Ming the Mechanic
The NewsLog of Flemming Funch

Monday, March 17, 2003day link 

 Xpertweb
picture So, what is Xpertweb? In simple terms, it is a way for people to offer their services and products, for a suggested fee, or even for free if they choose, and for others to know with a high level of confidence what they can expect to get. Services are offered by arranging for certain files to be found on one's website. Files that identify you as a vendor of services, and that lists what products are available. The files are stored in a standardized XML based format. But at the same time they can be customized for the special needs this vendor has. The files are publically visible over the web. The software tools are open source. There is no centralized authority, no centralized storage place for the information. But it can be aggregated by anyone, in many inventive ways. And it can be validated by anyone, to verify that it is in a correct format and that it looks complete.

There is then a standard protocol for carrying out a transaction. A prospective buyer/recipient of the offered service/product will select what he would like. He might go through some custom steps to negotiate options, scheduling, special requirements, etc. The customer places the order. The provider accepts the order. All information about all of this gets stored in a standardized, publically visible XML format. The information about all steps of the transaction gets stored on both the provider's and the customer's computers/servers.

The provider provides the service asked for. The customer rates how satisfied he is, on a percentage scale. If he is less than 50% satisfied, he will pay nothing. If he is more satisfied than that, he will pay in the ratio of his level of satisfaction. All of this information is stored with both the provider's and the customer's data. It is public. There are ways of checking whether anybody tampers with it.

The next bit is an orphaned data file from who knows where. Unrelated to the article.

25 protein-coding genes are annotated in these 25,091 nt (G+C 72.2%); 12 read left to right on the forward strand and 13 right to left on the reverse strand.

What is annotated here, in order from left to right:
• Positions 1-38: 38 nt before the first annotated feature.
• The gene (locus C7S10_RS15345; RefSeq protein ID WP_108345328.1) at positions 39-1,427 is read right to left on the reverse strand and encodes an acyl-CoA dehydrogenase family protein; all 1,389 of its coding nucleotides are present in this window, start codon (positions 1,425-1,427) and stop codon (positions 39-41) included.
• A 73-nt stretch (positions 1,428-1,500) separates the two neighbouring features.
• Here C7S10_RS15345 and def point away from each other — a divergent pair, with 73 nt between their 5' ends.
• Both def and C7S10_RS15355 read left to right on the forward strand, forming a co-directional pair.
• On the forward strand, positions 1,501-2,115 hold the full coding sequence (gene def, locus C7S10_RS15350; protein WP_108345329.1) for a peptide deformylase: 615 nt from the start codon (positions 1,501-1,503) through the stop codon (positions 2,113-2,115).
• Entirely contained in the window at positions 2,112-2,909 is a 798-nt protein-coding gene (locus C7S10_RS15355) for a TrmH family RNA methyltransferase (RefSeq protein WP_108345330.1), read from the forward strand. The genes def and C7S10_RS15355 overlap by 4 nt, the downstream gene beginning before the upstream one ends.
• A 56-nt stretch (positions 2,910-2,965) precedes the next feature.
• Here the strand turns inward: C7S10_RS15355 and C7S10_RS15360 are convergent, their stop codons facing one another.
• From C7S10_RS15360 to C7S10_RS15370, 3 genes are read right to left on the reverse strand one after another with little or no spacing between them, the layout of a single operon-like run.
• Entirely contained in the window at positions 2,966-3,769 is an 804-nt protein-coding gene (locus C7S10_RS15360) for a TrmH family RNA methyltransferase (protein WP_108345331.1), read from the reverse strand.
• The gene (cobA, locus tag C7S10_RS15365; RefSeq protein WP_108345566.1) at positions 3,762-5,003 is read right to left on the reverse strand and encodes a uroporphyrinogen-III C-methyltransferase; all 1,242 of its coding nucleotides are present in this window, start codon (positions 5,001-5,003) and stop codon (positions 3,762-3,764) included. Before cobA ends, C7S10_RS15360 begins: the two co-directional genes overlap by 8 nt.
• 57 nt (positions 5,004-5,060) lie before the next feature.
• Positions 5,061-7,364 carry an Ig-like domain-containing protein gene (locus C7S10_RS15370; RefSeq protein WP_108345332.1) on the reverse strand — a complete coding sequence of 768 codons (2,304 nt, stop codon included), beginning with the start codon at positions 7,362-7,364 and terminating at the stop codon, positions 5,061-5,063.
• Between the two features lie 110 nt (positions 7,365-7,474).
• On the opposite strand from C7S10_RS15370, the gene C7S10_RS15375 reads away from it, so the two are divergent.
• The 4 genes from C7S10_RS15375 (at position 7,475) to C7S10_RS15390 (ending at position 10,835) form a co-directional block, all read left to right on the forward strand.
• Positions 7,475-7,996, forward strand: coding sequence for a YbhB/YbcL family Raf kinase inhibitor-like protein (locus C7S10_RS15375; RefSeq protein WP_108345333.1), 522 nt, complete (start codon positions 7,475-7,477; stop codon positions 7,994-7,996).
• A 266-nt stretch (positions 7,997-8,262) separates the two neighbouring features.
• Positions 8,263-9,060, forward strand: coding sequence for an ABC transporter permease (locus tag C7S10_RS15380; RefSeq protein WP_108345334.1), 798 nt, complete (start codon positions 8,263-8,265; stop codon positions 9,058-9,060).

This is an infrastructure for peer-to-peer economic interaction. Most important aspects about it, besides that there is no central control, is that everything is rated and everything is public. So, reputation becomes very important, and you can't fake it, because it is detectable when you do. Prospective customers can examine what previous customers experienced with a certain vendor. A vendor can examine what a customer's previous track record is. And they can decline on a given transaction.

Certain relationships are built-in. Both providers and customers have mentors, who both might act as helpful consultants in making this all work, but who also serve a function in letting their software verify and aggregate activity for the people they have sponsored. That introduces some checks and balances that makes the system more fault-tolerant, and that fosters synergetic relationships.

It all doesn't exist yet. But Britt Blaser has spent several years thinking it through in great detail, and building prototypes. Now it just needs to be made as simple, compelling, transparent and bullet-proof as possible. Some data structures need to be finalized. Some initial sample software needs to be written. It needs to be tried out with real people.